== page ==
FAQs

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  • What are the essential responsibilities of the Public Guardian when appointed as conservator?

    The Superior Court may appoint the Public Guardian as conservator of the person, conservator of the  estate or both conservator of person and estate.   The following is a brief overview of the responsibilities of each:
    • Conservator of the Person

      Arranges for the conservatee's placement, protection and care.  Also, coordinates and oversees the delivery of needed services.

    • Conservator of the Estate

      Manages the conservatee's finances, locates and controls conservatee property, collects income, pays bills, invests the conservatee's money and protects estate assets.
  • What are the different types of conservatorship?

    California law provides for two basic types of conservatorship depending upon the conservatee's particular needs.  The following is a brief description of each:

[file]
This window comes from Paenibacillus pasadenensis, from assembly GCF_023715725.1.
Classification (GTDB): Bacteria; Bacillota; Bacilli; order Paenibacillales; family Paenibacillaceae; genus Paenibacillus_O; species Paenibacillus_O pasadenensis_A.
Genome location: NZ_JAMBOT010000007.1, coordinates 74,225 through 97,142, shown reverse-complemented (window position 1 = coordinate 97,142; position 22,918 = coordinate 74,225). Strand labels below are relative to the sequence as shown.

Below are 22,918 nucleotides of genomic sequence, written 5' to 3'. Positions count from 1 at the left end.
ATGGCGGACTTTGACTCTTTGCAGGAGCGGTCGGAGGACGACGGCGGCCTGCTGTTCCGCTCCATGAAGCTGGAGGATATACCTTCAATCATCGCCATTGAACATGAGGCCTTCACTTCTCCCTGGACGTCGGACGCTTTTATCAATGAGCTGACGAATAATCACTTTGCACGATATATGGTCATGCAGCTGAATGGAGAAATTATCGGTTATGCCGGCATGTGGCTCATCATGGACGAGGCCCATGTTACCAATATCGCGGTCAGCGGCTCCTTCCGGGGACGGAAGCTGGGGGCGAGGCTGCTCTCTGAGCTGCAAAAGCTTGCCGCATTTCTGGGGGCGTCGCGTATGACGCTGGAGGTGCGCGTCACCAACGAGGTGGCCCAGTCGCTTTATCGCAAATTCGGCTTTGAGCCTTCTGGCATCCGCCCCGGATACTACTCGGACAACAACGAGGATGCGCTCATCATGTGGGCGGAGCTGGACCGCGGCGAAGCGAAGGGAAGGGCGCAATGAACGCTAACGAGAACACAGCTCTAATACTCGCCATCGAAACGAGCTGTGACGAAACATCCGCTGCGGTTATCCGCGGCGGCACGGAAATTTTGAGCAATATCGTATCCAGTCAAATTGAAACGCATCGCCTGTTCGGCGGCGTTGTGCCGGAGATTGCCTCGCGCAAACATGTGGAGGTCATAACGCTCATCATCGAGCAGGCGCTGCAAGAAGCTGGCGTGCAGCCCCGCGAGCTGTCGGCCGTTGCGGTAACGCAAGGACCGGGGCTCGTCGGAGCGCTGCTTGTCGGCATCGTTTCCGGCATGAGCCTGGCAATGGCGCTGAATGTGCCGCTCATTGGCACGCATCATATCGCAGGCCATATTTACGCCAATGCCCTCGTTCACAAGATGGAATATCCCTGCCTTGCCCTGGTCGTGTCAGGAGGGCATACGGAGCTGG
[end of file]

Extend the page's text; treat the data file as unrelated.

• Probate Conservatorship

      A probate conservatorship of person may be established for those found unable to properly provide for their personal needs for physical health, food, clothing, or shelter.  A probate conservator of estate may be established for those who are substantially unable to manage their own financial resources or resist fraud or undue influence.

    • Lanterman-Petris-Short (L.P.S.) Conservatorship.

      A conservator of the person or both person and estate may be appointed for those found unable to provide for their basic personal needs for food, clothing, or shelter as a result of mental disorder or impairment by chronic alcoholism.
  • Where can I find more information regarding conservatorship in California?

    The best source of information is the law itself.  The law regarding probate conservatorship is contained in the California Probate Code.  The California Welfare and Institutions Code contains statutes regarding Lanterman-Petris-Short conservatorship.